The activist hedge funds with the best reputations have a multi-year view of value creation in the companies they target and can materially improve the companies they work with. They typically research their targets deeply, and usually don’t approach them unless they have a very detailed operational plan for their improvement, which they make public. Since their plans are generally well-thought out and available for any other shareholder to see, they frequently garner support from existing passive investors. That is, investors who are frustrated with some aspect of the company’s performance, who decide that the activist’s plans for the company are better and more detailed than the plans presented by management. In that way, the activist gains support for their proposals; the combined voting power of the activist, plus supportive existing institutional investors, puts tremendous pressure on a company to accept the activist proposal(s).
One generally well-respected activist, Starboard Value, targets selected small-caps as well as numerous mid- and large-caps. They have a reputation for careful research, not just of the issues the company is facing, but of ways to solve the problems. They frequently approach the company privately first and prefer if they are invited in.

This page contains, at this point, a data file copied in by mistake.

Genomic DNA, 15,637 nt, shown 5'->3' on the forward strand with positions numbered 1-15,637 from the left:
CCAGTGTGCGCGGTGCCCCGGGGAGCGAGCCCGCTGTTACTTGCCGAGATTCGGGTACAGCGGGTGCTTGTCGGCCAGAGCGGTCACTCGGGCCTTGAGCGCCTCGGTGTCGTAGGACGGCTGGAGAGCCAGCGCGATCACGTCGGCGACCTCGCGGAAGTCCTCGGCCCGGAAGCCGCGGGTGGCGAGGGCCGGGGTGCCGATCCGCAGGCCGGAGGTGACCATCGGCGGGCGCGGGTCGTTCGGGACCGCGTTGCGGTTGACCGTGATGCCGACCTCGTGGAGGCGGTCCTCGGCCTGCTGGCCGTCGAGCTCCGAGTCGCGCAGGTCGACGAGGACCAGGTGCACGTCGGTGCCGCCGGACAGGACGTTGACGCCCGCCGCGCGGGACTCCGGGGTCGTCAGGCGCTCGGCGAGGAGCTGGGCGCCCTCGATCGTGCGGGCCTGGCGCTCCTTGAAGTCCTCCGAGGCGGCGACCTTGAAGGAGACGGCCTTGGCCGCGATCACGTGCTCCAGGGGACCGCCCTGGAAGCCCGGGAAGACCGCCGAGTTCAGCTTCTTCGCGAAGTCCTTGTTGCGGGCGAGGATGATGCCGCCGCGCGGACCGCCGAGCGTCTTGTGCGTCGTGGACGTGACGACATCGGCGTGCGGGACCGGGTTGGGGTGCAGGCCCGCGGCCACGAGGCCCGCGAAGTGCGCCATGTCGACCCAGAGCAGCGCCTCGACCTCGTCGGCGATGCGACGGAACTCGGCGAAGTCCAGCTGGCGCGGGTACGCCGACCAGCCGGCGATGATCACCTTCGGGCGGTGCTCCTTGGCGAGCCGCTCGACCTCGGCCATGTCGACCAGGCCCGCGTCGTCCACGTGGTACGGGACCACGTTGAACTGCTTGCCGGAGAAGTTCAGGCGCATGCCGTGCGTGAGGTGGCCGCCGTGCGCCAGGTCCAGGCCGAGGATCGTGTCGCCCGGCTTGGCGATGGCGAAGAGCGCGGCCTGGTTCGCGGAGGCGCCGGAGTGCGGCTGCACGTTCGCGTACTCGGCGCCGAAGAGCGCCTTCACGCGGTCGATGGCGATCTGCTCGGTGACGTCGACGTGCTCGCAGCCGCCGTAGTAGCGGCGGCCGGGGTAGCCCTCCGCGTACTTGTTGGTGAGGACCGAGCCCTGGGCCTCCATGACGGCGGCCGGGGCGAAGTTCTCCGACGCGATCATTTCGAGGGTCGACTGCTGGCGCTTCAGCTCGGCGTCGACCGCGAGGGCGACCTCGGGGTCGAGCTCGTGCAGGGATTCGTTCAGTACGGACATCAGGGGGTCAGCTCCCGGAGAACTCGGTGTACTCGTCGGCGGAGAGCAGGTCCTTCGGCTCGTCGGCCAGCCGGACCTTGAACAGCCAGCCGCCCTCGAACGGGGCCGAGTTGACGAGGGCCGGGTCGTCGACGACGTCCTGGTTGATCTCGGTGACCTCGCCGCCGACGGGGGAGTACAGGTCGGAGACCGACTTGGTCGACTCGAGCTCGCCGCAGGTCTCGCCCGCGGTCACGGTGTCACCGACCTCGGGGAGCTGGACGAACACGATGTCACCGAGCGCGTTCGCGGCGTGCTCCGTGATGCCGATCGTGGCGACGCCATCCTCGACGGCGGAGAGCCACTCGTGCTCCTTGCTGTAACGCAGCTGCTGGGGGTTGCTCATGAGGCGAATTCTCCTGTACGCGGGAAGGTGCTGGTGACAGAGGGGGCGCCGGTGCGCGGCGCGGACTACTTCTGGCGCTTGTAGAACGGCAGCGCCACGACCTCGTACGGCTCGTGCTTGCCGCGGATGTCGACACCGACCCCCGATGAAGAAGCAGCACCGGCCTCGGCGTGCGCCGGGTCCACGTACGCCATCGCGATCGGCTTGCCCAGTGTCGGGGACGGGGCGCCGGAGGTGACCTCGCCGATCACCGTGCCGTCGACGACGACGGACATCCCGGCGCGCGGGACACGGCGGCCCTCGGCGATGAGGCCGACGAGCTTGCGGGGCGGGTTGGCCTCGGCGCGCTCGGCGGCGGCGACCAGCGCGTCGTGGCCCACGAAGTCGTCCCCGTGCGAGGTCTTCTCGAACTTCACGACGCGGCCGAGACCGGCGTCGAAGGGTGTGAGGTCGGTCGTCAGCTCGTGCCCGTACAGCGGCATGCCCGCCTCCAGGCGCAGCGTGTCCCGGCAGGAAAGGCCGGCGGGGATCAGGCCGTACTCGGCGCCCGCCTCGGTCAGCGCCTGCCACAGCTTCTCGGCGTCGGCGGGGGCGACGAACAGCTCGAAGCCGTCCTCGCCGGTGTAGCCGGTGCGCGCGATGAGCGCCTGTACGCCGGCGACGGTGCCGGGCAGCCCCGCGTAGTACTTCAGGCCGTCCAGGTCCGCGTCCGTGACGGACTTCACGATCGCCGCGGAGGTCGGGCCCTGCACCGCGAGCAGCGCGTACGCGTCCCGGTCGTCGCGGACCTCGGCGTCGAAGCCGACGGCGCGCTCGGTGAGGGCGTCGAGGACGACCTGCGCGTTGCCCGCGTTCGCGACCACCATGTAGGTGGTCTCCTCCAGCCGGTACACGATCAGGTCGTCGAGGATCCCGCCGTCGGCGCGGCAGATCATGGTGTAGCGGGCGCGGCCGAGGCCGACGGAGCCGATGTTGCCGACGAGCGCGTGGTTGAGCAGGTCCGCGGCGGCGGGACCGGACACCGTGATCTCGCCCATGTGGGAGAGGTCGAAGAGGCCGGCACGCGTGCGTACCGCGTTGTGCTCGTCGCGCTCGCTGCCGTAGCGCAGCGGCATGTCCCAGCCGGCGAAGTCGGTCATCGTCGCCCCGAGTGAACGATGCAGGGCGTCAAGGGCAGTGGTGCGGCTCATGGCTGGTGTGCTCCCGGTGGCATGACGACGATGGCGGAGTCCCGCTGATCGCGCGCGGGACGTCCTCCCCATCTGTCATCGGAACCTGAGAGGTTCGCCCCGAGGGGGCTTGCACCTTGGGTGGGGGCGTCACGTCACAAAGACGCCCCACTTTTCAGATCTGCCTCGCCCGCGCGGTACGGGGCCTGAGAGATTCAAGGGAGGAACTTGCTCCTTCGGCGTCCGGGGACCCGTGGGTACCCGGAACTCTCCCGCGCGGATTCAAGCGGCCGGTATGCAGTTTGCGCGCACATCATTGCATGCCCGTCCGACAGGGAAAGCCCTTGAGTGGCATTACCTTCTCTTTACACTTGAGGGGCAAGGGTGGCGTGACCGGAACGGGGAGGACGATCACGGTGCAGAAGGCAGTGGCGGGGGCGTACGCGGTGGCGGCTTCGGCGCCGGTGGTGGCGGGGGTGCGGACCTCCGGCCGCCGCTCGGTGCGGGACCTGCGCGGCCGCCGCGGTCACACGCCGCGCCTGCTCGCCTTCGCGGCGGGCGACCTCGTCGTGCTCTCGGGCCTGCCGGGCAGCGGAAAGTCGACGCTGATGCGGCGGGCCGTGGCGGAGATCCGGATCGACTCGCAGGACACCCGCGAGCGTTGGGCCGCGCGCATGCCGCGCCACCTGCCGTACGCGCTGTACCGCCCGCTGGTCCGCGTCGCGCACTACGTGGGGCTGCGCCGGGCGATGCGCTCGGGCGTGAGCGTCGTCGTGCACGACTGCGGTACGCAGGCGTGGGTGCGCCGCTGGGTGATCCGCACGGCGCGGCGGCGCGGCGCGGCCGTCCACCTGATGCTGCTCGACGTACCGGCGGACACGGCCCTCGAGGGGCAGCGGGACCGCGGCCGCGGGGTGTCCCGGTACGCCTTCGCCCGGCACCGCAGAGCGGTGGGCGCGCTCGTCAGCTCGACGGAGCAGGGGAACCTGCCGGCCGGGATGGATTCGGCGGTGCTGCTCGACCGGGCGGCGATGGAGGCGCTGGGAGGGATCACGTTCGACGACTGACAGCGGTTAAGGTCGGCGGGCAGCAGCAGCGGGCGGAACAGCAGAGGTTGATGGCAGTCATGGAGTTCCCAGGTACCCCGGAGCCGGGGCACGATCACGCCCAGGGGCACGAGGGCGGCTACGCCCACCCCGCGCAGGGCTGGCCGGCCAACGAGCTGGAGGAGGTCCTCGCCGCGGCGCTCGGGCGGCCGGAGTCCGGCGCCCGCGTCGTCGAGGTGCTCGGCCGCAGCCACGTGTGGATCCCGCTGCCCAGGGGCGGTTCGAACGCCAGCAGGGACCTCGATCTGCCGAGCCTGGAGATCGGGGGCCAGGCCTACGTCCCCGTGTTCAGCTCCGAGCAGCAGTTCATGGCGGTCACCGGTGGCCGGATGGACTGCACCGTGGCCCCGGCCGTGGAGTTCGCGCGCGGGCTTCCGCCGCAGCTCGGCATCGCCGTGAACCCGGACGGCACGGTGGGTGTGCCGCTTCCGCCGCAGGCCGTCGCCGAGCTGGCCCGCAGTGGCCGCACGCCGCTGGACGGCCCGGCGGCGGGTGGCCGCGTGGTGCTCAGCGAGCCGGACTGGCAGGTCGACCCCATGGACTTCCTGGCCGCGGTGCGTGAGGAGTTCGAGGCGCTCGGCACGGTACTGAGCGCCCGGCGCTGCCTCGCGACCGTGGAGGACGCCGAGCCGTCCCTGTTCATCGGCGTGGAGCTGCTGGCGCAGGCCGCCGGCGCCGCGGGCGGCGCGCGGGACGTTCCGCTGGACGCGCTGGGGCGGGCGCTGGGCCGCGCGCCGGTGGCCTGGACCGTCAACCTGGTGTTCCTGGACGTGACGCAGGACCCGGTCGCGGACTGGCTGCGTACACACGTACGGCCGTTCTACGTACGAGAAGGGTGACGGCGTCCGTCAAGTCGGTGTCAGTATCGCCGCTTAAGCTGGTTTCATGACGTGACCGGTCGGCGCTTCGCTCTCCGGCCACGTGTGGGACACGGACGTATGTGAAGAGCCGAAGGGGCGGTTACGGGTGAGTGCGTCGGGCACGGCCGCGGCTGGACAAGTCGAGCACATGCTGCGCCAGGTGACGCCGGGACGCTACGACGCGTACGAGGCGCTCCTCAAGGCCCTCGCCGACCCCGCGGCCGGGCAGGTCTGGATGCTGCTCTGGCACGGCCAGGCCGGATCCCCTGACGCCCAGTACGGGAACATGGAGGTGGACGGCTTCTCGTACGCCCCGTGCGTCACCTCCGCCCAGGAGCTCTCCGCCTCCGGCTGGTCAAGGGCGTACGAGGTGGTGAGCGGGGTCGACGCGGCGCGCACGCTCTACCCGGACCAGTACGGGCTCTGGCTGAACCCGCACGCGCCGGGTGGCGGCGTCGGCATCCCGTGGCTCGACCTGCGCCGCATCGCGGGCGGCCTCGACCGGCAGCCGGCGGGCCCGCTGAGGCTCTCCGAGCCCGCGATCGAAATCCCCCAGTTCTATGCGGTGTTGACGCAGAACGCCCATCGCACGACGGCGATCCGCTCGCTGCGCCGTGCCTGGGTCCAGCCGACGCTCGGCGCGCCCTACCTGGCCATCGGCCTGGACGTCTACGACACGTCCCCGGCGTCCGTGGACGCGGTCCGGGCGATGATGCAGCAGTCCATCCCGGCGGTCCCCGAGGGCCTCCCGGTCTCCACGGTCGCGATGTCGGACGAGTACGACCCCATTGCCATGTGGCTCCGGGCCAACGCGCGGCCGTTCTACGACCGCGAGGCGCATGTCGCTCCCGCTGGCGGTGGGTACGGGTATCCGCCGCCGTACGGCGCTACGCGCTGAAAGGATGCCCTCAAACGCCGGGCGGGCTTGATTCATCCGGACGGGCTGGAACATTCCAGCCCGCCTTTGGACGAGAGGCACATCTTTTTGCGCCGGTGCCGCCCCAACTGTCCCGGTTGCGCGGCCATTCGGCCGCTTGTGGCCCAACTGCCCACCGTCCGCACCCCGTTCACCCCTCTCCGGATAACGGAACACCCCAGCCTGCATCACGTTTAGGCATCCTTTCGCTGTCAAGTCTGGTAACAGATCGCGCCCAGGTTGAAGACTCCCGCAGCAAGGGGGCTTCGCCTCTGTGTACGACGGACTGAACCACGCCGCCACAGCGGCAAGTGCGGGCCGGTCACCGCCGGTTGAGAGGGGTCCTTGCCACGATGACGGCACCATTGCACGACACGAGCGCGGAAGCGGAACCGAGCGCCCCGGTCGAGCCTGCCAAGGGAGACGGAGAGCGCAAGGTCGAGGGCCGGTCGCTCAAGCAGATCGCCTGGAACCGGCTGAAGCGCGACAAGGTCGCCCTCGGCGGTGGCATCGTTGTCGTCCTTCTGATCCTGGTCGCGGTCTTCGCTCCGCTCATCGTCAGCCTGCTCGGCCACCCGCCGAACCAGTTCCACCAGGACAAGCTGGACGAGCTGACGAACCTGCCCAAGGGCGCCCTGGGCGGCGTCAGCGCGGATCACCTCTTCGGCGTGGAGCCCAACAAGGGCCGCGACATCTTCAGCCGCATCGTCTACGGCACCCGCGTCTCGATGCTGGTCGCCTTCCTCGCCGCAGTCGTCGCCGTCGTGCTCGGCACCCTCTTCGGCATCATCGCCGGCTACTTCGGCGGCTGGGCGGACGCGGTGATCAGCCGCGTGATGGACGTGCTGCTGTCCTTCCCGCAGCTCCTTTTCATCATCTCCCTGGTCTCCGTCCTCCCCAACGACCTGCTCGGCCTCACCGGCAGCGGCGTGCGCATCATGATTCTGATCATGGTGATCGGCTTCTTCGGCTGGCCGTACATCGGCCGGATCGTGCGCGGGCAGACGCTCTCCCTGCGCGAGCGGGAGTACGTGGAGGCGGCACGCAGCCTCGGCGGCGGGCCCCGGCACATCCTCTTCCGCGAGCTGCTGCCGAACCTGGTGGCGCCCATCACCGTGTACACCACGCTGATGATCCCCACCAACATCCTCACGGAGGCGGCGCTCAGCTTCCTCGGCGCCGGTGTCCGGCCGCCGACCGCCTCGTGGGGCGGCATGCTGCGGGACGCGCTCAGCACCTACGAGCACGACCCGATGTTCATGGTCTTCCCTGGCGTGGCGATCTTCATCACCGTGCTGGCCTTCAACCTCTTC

Sometimes, the changes they are seeking are extensive; for example, with Darden Restaurants, they replaced the entire board. But in nearly all other cases, the changes they are advocating are more modest. They will typically add a couple of directors, do their work, and then exit peacefully a few years later.
For example, in the case of small-cap IDT (NYSE: IDT), Starboard took a position in 2012, when the stock was around $5. They added two directors – one a partner at Starboard, and the second a well-respected independent industry executive – and worked collaboratively with the board and company. When they sold their position a few years later and exited the board, the share price had increased to $16.
ValueAct Capital’s founder, Jeff Ubben, is known by some as “the friendly activist,” and in general avoids public battles in favor of gaining board seats and working collaboratively. After having made a significant investment in their target, ValueAct sets out to work productively with management and/or the board of directors, to develop a strategy that aims to maximize returns for all shareholders. Like Starboard, they have a longer-term view and have a reputation for adding value.